Sunday, July 18, 2010

Shopping and Traditional Eating

Shopping at "Home Plus" in Korea is like a combination of Costco and an amusement park, where the sample people there in full force and accompanied by a contingent saleswomen with french street vendor tactics. Spend too much time showing interest in what they're selling and it will somehow end up in your basket. Kids were running around wild, shopping carts have unfixed back wheels so they can drift like a car or move completely sideways, and the whole place is made more incomprehensible by combination English and Korean writing. They also have a McDonalds (I tried a bacon tomato burger...DELICIOUS!).

Here I learned that there is no such concept as "excuse/pardon me" when moving past somebody or asking them to get out of the way. I had a woman literally run her cart into the back of me gently multiple times without ever saying a word, because in this culture, somehow the words would be more offensive than the nudging. It cracked me up though, I feel like none of this can possibly be real, especially the nudging in a country where convenience store clerks bow deferentially when selling umbrellas.

Paige and Forrest led me around a bit and talked to me about the culture and the goofy things to look out for or be aware of. They've been amazingly kind and helpful, and I'm currently attempting to concoct a way I can repay them for everything they've done for me up to this point.

They invited me out with them to have a traditional Korean meal with a woman (Grace) who runs a FREE Korean Language class across the street from my apartment. Grace and Cindy were extremely friendly and spoke reasonably good English. They took us to a restaurant that translates approximately to "Country Table", where the first word is in reference to the country style meals and cooking and the table is the traditional, low table that you sit or kneel at on a pad.

I wasn't even sure how we ordered. There was some discussion about it and I just said I was down for whatever, and somehow the waitress got the message. Eating works entirely different here. I actually needed instructions. The waitress brought out nineteen - yes, nineteen - different side dishes (two of each between five of us) which covered the entire table, and in addition to this we ordered one plate of a sort of barbecued beef bite. The side dishes are very small, perhaps a 3-4 inch plate in diameter (occasionally a larger bowl for soups or this strange egg dish). In addition to all this, each person has a bowl of rice and a seaweed soup.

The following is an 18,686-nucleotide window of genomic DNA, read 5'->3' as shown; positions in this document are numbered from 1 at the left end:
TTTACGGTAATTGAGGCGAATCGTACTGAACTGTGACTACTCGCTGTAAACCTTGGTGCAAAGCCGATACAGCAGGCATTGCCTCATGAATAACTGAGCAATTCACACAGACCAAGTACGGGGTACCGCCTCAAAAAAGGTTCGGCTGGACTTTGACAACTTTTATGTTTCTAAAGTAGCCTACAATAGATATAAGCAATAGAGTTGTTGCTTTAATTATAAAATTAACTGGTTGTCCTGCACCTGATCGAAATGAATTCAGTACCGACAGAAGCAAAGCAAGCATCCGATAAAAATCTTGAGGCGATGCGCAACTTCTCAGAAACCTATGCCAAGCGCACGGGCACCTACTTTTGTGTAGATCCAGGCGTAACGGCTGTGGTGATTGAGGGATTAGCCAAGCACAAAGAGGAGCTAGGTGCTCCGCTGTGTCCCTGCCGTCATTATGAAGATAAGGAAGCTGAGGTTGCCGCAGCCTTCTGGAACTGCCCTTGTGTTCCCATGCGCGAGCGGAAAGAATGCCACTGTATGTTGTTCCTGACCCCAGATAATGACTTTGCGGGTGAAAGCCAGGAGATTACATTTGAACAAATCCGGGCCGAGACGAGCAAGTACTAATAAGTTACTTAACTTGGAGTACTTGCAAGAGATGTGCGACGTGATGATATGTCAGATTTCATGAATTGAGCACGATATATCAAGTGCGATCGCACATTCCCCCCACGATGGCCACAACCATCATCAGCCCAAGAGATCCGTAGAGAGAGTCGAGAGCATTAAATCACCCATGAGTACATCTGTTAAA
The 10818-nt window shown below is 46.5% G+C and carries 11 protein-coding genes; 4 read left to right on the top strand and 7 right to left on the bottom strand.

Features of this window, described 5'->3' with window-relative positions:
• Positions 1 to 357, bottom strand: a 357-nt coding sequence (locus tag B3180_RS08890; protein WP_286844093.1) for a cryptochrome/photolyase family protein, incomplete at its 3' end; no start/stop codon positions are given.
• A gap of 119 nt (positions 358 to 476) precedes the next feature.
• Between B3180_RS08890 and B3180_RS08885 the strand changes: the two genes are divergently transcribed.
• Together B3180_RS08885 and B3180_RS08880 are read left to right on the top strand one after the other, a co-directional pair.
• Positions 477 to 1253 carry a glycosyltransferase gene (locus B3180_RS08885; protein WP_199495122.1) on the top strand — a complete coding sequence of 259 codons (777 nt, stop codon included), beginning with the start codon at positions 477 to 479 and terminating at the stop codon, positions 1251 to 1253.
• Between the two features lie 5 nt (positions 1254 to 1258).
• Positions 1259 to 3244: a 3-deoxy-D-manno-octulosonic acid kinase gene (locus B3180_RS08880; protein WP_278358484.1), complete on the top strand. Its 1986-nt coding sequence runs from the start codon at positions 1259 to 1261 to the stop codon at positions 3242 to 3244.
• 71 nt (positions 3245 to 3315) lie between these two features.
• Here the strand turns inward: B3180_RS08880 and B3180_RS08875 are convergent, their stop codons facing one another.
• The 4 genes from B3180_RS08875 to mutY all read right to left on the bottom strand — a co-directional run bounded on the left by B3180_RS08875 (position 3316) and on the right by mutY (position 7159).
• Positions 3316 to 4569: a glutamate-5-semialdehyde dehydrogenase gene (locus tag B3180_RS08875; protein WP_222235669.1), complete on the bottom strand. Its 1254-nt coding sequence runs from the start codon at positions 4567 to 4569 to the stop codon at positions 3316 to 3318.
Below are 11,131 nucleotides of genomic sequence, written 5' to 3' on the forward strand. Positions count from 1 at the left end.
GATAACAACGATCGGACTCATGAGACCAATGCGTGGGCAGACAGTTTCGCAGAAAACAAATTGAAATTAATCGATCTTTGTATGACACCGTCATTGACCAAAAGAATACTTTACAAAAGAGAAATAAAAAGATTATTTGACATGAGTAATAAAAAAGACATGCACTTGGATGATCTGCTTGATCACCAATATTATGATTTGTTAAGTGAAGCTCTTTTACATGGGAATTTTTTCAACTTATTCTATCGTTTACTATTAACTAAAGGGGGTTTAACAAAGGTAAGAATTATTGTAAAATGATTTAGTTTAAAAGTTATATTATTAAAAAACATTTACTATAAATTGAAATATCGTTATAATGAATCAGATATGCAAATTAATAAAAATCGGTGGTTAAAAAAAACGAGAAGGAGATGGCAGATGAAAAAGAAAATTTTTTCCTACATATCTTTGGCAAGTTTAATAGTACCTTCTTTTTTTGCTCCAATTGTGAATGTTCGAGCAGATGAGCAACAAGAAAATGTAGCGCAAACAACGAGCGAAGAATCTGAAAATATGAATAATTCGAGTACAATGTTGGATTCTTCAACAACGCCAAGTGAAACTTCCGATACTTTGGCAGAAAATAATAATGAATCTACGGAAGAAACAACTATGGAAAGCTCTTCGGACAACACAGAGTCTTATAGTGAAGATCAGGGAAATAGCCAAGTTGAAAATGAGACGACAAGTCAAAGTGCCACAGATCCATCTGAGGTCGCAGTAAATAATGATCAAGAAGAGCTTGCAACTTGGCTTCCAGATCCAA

Paige said it best, "I have no idea how much I've eaten." All the little dishes make it impossible for you to keep track of how much you've had as you sample from each one and mix and match flavors with rice and the beef dish. At some point I found myself full of apparently healthy food. Grace would tell us about each dish and how each one was "good for X" where X is any possible body function, part, or remedy for an ailment. We joked when we got in the car and the center seat had no seatbelt, that sitting in the center without a belt is good for the skin.

The only thing I didn't try was a rotten looking sort of grey crab. Red flags shot up when Cindy brushed flies away from one of those dishes. However I did eat about three different types of Kimche(sp), multiple lettuce/cabbage dishes, some kind of sauced up nuts/beans, a bean/meat paste, a couple of egg type things, etc etc. Most of it was good, but some of the flavors were just so foreign to me that I found it hard to make myself take a second bite. The whole meal cost 11,000 Korean Won per person, which is under 10 dollars (a steal when you think about how much food we left on our table).

After dinner, Grace took us on a little drive around Ansan and we stopped at a cultural center where every Saturday they have some sort of live performance, a concert, and then a movie all for free. I'm going to join her Korean class, which meets on Sundays. It'll make a nice supplement to my Rosetta Stone practice. I spoke two words of Korean at the table, and was complimented on my pronunciation on both. Despite the fact that I can't even recall what one of the words was (the other was thank you), I take this as a sign of my superior language abilities, and I will no doubt master the language in good time ;) .

I'm exhausted but I'm going to push to stay up for another hour or so. Tomorrow is my first day of work, I'm really hoping somebody shows up to take me to work because I would never be able to find SLP on my own.

I wish I had pictures of the meal. I set up a Flickr account, but didn't have my camera with me. There will be other opportunities.


  1. Hi David,
    I love hearing all of your interesting comments about Korea, the culture and the interesting people. The "country style" meal sounded quite interesting to say the least. So glad you have the "adventure spirit" to try things out. It will be great when you are able to learn a bit more Korean. I liked your idea of getting your little Korean 'Egg McMorning special' Maker to help you learn some new phrases. Hope to talk with you later. Love you. Mom

  2. Flies on food= No way in hell am I eating that.